This first stereo recording of Janacek’s Sarka, his very first opera, could not be more welcome. Most of the Janacek scholars – reacting, I suspect, to tentative stage productions in Brno – have given it a bad press, suggesting that this brief, hour-long opera is markedly inferior to the opera of the same title written by Janacek’s contemporary, Fibich, 10 years later. Without any denigration of the Fibich – much more expansive, with more action – what this recording clearly demonstrates is that though only occasional flashes of the mature Janacek style emerge, his dramatic sense was already forward-looking, adventurously so in a fairy-tale legend which invited traditional treatment.
Janacek was immediately inspired to start writing his opera in the early months of 1887 when Julius Zeyer published the play, Sarka, hoping that Dvorak would turn it into an opera. In the event, Dvorak was not persuaded, choosing instead for his last opera another legend involving a formidable female, Armide. Long before that, Janacek had completed his opera. He showed the first draft to Dvorak, and promptly did a revision, taking in the older composer’s criticisms. Only then did he show it to Zeyer. Not surprisingly, disappointed by Dvorak’s hesitations, Zeyer regarded Janacek as a poor substitute, and withheld permission.
The manuscript was put aside, but Janacek unearthed it again just after the big success of Jenufa in Prague in 1916, and was agreeably surprised. With his pupil, Osvald Chlubna (who orchestrated the third act, previously left in piano score), Janacek completed a second revision, and went on with minor amendments until Sarka was finally produced in Brno in 1925. No one at the time thought it a match for the grander Fibich opera, already well- established, which used a different source for telling the Sarka story.
That title is best known through one of the six symphonic poems in Smetana’s cycle, Ma vlast, similarly based on the legend of the warrior woman, Sarka, who like her fellows, an Amazonian band, has sworn vengeance on all men. That is until she meets the hero, Ctirad. Rather in the manner of the coup de foudre between Tristan and Isolde in Wagner’s Act 1, the pair are instantly attracted. Yet Sarka overcomes what she feels is her weakness, and engineers the death of Ctirad at the hands of her colleagues at the end of Act 2.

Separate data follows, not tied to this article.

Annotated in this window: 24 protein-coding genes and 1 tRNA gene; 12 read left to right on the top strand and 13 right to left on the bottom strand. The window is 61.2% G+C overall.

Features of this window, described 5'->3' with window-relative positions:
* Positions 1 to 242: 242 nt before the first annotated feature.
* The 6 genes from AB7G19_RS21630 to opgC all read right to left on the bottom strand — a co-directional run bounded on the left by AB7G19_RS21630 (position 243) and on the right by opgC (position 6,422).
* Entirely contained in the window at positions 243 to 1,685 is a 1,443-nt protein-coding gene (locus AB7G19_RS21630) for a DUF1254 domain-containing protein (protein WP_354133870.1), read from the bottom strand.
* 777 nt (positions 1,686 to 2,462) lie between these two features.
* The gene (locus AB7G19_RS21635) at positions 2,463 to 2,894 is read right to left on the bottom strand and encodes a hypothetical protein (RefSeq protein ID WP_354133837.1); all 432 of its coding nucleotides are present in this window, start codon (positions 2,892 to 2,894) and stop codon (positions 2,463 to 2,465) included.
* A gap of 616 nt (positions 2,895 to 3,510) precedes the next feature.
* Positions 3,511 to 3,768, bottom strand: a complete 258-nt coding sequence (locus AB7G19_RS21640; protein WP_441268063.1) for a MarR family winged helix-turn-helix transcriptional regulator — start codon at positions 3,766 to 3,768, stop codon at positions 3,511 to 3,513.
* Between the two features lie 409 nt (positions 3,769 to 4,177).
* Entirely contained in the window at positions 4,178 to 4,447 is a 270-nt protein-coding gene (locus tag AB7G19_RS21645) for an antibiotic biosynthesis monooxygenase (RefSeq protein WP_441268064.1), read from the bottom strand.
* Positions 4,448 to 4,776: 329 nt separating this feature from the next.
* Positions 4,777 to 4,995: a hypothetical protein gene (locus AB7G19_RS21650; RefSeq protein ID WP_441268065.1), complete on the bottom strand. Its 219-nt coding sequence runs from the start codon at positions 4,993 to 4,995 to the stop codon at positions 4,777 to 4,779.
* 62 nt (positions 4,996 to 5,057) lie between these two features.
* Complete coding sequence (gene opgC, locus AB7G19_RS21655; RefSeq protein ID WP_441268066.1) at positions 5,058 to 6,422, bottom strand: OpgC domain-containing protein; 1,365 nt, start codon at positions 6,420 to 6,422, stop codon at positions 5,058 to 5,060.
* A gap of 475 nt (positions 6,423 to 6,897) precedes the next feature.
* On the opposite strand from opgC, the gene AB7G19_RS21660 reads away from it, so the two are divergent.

Compact as the piece is, Janacek thought of it as his Wagnerian opera; in Act 3 – with the absence of the tenor-hero partially compensated for by the emergence of another tenor, Lumir, follower of the ruler, Prince Premysl – the dramatic close of the whole opera, when Sarka in anguish throws herself on Ctirad’s funeral pyre, emerges as a cross between Isolde’s Liebestod and Brunnhilde’s Immolation. Colourful as the scene is, Janacek fails to point the precise moment of the heroine’s immolation in the music.
What this recording demonstrates, thanks to a superb performance under Sir Charles Mackerras, with the four principals ideally cast, is that the compression – which inevitably involves a perfunctory telling of the story – so far from weakening the result, intensifies the symbolic element, with the attraction of the lovers treated as as Freudian fantasy complete with bondage sequence.
The very compression intensifies the dream-like quality. With the big love duet lasting only five minutes, and the whole of Act 3 lasting only 16, any dramatic weakness is quickly forgotten in the speed of events, particularly on disc. The principal point of the story, the love-hate conflict between man and woman, is made all the more evident, a theme which the great Janacek scholar Jaroslav Vogel relates to such other operas as Tristan, various settings of the Armide story and even Don Giovanni.
Those who are looking for the full Janacek flavour will be disappointed. At the start there are more echoes of Dvorak and Smetana than there are anticipations of the mature Janacek, but – partly as a result of his later revisions – the Janacek flavours become increasingly evident, not least in typical ostinato repetitions and in vocal lines which in his revision he made more conversational and compressed, more Janacek-like in echo of Czech prosody.
Eva Urbanova’s characterful soprano, with its flickering Slavonic tang, is ideal for the role of Sarka, always cleanly focused. Peter Straka, also with a Slavonic timbre, is equally strong as Ctirad, unstrained by the high tessitura, while in Act 3, with the hero dead, his fellow tenor Lumir, in musical terms, fills an obvious gap, with Jaroslav Brezina as heady and unstrained as Straka. The remaining soloist, Ivan Kusnjer as Prince Premysl, may be on the light side for the role, but his too is an incisive performance, with the voice well caught by the microphone.
The choral writing adds greatly to the atmospheric warmth of the opera, with many evocative off-stage effects, male and female voices strictly segregated – warriors on the one hand, Amazonian women on the other. The Supraphon recording is firmer and fuller than in some other recent Mackerras issues, with voices well- balanced against the orchestra. The single disc comes with full libretto and translation. I only hope that opera companies will now be encouraged to present this unique, and till now underestimated, piece on stage. In many ways it is just as adventurous in dramatic terms as Janacek’s later operas, no doubt a reason why he continued to cherish it till his death.'